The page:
NOW IN PAPERBACK: 'The Columbus Affair': My Pick for One of 2012's Most Entertaining Books

Reviewed by David M. Kinchen
NOW IN PAPERBACK: 'The Columbus Affair': My Pick for One of 2012's Most Entertaining Books

I saw Steve Berry's "The Columbus Affair" in a mass market paperback (Ballantine Books, 608 pages, $9.99) on the shelves of my local supermarket on Tuesday, Jan. 8, and one of the things that caught my eye in the front of the paperback was a quote from my review of the hardcover edition, which I reviewed last May (link to my review: http://www.huntingtonnews.net/32075}.

 

In addition to the full text of the hardcover edition, this paperback edition of "The Columbus Affair" also includes Berry’s short story “The Admiral’s Mark” and a sneak peek at his new novel, The King’s Deception, in the back of the book.

From my May review of the hardcover edition:

 

For 500 years historians have pondered the question
Who was Christopher Columbus?
The answer is simply another question:
Who do you want him to be? --- Anonymous Observer, quoted in "The Columbus Affair"



In his standalone thriller "The Columbus Affair" (Ballantine Books, 448 pages, map, illustrations, $27.00) Steve Berry posits that Christopher Columbus was really Jewish by birth, born Christoval Arnoldo de Ysassi in the town of Genova, near Palma, on the Spanish island of Majorca and was a converso, a Sephardic Jew who converted to Christianity but still secretly practices his former faith.

This plot point is necessary because Berry delves into elements of Judaism and a bold plot by Zachariah Simon, an Austrian Jew who purports to be a scholar, but has the zeal of a fanatic in his efforts to restore the glory of ancient Israel in one of the most contested pieces of real estate in modern-day Jerusalem.

Steve Berry
Steve Berry

Simon has apparently kidnapped Alle Becket, the estranged daughter of disgraced journalist Tom Sagan, in an attempt to gain secrets that were buried with Abiram Sagan, Tom's father and the spiritual guide of Alle, who converted to Judaism. Tom had married a gentile and, lacking any interest in religion, had been baptized, to please his wife but to the dismay of Abiram.

 


Conventional wisdom has it that Columbus was a native of Genoa, Italy -- not Genova, Majorca -- in service to Ferdinand and Isabella of Spain, but many theories swirl about his origins. In a lengthy writer's note beginning on Page 421, Berry discusses Columbus's origins, along with the Jamaica connection and the rumored lost mines on that Caribbean island. Berry, a serious student of history, references Simon Wiesenthal's "Sail of Hope" theory that Columbus was a Jew (see below). Berry: "What is clear is that virtually nothing is known of Columbus. Accounts as to his birth date, birthplace, upbringing, parentage, education, and life radically conflict. No known portrait of him exists. Both the chart he used for navigation (chapter 8) and his original journal, Diario de a bordo, Outward Log, are gone (chapter 15)....That Columbus sailed before midnight on August 2, 1492, and that all Jews had to be gone from Spain by August 3, are facts (chapter 9). Columbus' possible real name -- Christoval Arnoldo de Ysassi -- is more speculation."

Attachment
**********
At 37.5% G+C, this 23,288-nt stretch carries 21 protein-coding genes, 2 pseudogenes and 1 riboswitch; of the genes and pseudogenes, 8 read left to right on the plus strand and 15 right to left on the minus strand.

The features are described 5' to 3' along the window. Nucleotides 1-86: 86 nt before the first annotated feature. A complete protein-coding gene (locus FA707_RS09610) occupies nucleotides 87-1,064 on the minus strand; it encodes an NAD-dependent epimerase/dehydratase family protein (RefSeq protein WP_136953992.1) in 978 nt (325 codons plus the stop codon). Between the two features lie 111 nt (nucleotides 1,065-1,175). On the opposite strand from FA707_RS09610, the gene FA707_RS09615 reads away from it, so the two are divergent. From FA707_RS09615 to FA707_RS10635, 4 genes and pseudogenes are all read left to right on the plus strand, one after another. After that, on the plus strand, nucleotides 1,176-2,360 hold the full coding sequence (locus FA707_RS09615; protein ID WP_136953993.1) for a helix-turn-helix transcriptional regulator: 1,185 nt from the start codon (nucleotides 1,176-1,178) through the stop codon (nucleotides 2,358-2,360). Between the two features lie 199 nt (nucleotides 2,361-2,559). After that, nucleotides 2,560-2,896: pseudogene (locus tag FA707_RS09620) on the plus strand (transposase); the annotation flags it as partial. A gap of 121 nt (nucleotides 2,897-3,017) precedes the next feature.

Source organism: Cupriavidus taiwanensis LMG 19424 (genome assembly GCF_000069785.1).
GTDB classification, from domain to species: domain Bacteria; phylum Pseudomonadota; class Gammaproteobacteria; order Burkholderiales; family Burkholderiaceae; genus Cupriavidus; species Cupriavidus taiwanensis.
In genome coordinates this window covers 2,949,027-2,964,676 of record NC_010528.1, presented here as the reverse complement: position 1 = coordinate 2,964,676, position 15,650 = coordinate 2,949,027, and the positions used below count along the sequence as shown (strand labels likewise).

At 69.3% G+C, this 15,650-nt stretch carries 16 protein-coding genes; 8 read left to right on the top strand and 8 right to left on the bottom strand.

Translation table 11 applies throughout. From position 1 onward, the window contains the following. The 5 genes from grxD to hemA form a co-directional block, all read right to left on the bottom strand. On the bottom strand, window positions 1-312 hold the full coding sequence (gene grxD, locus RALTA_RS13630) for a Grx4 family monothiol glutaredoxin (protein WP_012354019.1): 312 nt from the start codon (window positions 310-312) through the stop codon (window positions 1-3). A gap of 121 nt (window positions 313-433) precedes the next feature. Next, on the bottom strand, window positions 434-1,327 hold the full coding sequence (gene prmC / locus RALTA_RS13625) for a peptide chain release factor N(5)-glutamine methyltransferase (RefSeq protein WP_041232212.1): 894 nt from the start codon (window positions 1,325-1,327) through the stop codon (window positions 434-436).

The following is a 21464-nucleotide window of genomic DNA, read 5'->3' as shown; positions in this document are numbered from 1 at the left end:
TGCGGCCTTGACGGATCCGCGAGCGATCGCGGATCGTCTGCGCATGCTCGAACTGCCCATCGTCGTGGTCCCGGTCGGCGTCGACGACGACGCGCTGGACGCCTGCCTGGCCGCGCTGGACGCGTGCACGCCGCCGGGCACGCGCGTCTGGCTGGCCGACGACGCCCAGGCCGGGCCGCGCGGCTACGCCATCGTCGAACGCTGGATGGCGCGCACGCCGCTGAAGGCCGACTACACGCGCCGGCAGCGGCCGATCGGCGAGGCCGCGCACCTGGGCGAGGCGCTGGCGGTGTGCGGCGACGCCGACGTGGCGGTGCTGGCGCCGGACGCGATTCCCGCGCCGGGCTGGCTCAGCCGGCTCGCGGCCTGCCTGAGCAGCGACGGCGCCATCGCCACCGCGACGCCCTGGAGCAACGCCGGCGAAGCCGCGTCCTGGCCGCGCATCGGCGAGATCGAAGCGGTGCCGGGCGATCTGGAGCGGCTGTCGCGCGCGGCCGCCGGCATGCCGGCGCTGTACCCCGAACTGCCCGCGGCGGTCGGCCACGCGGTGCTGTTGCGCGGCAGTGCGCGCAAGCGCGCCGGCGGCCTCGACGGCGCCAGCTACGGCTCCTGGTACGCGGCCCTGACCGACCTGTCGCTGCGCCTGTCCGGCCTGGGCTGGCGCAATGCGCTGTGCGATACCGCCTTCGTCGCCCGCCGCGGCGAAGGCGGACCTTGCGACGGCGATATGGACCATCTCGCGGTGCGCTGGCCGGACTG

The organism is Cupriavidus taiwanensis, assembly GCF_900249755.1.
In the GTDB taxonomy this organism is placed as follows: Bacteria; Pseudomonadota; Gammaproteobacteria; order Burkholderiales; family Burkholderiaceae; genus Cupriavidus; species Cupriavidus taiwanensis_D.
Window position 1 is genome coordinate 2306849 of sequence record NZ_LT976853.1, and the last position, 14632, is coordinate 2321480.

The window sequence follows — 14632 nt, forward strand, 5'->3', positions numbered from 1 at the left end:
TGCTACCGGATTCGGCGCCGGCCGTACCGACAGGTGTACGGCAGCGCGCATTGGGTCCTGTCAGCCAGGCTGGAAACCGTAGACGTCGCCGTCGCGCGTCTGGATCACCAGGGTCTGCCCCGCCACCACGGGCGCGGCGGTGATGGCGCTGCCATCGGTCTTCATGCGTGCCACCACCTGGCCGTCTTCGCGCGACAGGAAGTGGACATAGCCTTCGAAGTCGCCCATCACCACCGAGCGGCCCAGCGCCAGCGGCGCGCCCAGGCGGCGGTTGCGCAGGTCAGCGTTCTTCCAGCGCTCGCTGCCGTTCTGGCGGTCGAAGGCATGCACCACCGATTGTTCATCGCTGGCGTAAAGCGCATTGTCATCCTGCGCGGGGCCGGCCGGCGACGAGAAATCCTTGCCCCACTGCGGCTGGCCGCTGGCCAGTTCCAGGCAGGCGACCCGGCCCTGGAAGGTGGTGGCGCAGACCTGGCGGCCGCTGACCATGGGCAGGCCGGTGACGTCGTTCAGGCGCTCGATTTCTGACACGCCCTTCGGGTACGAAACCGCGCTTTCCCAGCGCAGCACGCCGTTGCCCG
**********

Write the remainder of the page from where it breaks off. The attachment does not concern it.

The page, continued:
About the Author

Steve Berry is the New York Times and #1 internationally bestselling author of The Columbus Affair, The Jefferson Key, The Emperor’s Tomb, The Paris Vendetta, The Charlemagne Pursuit, The Venetian Betrayal, The Alexandria Link, The Templar Legacy, The Third Secret, The Romanov Prophecy, and The Amber Room. His books have been translated into 40 languages with more than 15,000,000 printed copies in 51 countries.

History lies at the heart of every Steve Berry novel. It’s this passion, one he shares with his wife, Elizabeth, that led them to create History Matters, a foundation dedicated to historic preservation. Since 2009 Steve and Elizabeth have traveled across the country to save endangered historic treasures, raising money via lectures, receptions, galas, luncheons, dinners, and their popular writers’ workshops. To date, nearly 2,000 students have attended those workshops. In 2012 their work was recognized by the American Library Association, which named Steve the first spokesman for National Preservation Week. He was also appointed by the Smithsonian Board of Regents to serve on the Smithsonian Libraries Advisory Board to help promote and support the libraries in their mission to provide information in all forms to scientists, curators, scholars, students and the public at large. He has received the Royden B. Davis Distinguished Author Award and was named, in 2005, Georgia Author of the Year.

Steve Berry was born and raised in Georgia, graduating from the Walter F. George School of Law at Mercer University. He was a trial lawyer for 30 years and held elective office for 14 of those years. He is a founding member of International Thriller Writers—a group of more than 2,000 thriller writers from around the world—and served three years as its co-president.

For more information, visit www.steveberry.org.

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